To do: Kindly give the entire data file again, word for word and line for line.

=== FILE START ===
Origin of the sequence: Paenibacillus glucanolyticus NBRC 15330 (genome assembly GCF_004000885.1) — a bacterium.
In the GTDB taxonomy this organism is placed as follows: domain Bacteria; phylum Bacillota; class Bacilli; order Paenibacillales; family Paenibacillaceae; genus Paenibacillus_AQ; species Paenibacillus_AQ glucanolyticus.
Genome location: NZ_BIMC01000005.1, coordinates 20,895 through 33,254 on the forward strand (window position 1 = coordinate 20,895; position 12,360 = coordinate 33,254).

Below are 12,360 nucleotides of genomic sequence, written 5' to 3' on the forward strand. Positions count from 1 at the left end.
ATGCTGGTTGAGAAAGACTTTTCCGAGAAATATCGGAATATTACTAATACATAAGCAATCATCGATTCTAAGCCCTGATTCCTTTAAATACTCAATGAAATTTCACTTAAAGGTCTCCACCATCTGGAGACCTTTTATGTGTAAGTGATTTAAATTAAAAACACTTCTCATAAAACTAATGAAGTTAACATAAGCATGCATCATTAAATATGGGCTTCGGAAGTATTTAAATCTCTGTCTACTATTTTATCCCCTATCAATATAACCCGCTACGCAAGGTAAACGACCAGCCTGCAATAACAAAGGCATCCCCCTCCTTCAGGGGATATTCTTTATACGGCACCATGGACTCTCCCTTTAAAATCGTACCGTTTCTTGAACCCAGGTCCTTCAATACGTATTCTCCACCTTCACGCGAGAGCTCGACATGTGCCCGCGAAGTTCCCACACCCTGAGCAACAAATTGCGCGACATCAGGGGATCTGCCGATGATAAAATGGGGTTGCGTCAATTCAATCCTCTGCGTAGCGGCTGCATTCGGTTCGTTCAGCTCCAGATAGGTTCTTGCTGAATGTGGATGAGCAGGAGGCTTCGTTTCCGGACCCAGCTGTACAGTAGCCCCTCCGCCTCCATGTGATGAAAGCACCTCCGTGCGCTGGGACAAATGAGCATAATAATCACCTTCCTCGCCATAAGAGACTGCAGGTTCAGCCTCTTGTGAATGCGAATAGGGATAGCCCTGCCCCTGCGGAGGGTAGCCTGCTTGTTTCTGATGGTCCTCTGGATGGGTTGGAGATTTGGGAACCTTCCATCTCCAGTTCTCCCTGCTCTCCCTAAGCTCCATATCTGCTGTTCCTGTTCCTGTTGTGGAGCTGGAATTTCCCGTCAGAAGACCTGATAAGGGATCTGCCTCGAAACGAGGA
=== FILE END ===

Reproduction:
Origin of the sequence: Paenibacillus glucanolyticus NBRC 15330 (genome assembly GCF_004000885.1) — a bacterium.
In the GTDB taxonomy this organism is placed as follows: domain Bacteria; phylum Bacillota; class Bacilli; order Paenibacillales; family Paenibacillaceae; genus Paenibacillus_AQ; species Paenibacillus_AQ glucanolyticus.
Genome location: NZ_BIMC01000005.1, coordinates 20,895 through 33,254 on the forward strand (window position 1 = coordinate 20,895; position 12,360 = coordinate 33,254).

Below are 12,360 nucleotides of genomic sequence, written 5' to 3' on the forward strand. Positions count from 1 at the left end.
ATGCTGGTTGAGAAAGACTTTTCCGAGAAATATCGGAATATTACTAATACATAAGCAATCATCGATTCTAAGCCCTGATTCCTTTAAATACTCAATGAAATTTCACTTAAAGGTCTCCACCATCTGGAGACCTTTTATGTGTAAGTGATTTAAATTAAAAACACTTCTCATAAAACTAATGAAGTTAACATAAGCATGCATCATTAAATATGGGCTTCGGAAGTATTTAAATCTCTGTCTACTATTTTATCCCCTATCAATATAACCCGCTACGCAAGGTAAACGACCAGCCTGCAATAACAAAGGCATCCCCCTCCTTCAGGGGATATTCTTTATACGGCACCATGGACTCTCCCTTTAAAATCGTACCGTTTCTTGAACCCAGGTCCTTCAATACGTATTCTCCACCTTCACGCGAGAGCTCGACATGTGCCCGCGAAGTTCCCACACCCTGAGCAACAAATTGCGCGACATCAGGGGATCTGCCGATGATAAAATGGGGTTGCGTCAATTCAATCCTCTGCGTAGCGGCTGCATTCGGTTCGTTCAGCTCCAGATAGGTTCTTGCTGAATGTGGATGAGCAGGAGGCTTCGTTTCCGGACCCAGCTGTACAGTAGCCCCTCCGCCTCCATGTGATGAAAGCACCTCCGTGCGCTGGGACAAATGAGCATAATAATCACCTTCCTCGCCATAAGAGACTGCAGGTTCAGCCTCTTGTGAATGCGAATAGGGATAGCCCTGCCCCTGCGGAGGGTAGCCTGCTTGTTTCTGATGGTCCTCTGGATGGGTTGGAGATTTGGGAACCTTCCATCTCCAGTTCTCCCTGCTCTCCCTAAGCTCCATATCTGCTGTTCCTGTTCCTGTTGTGGAGCTGGAATTTCCCGTCAGAAGACCTGATAAGGGATCTGCCTCGAAACGAGGA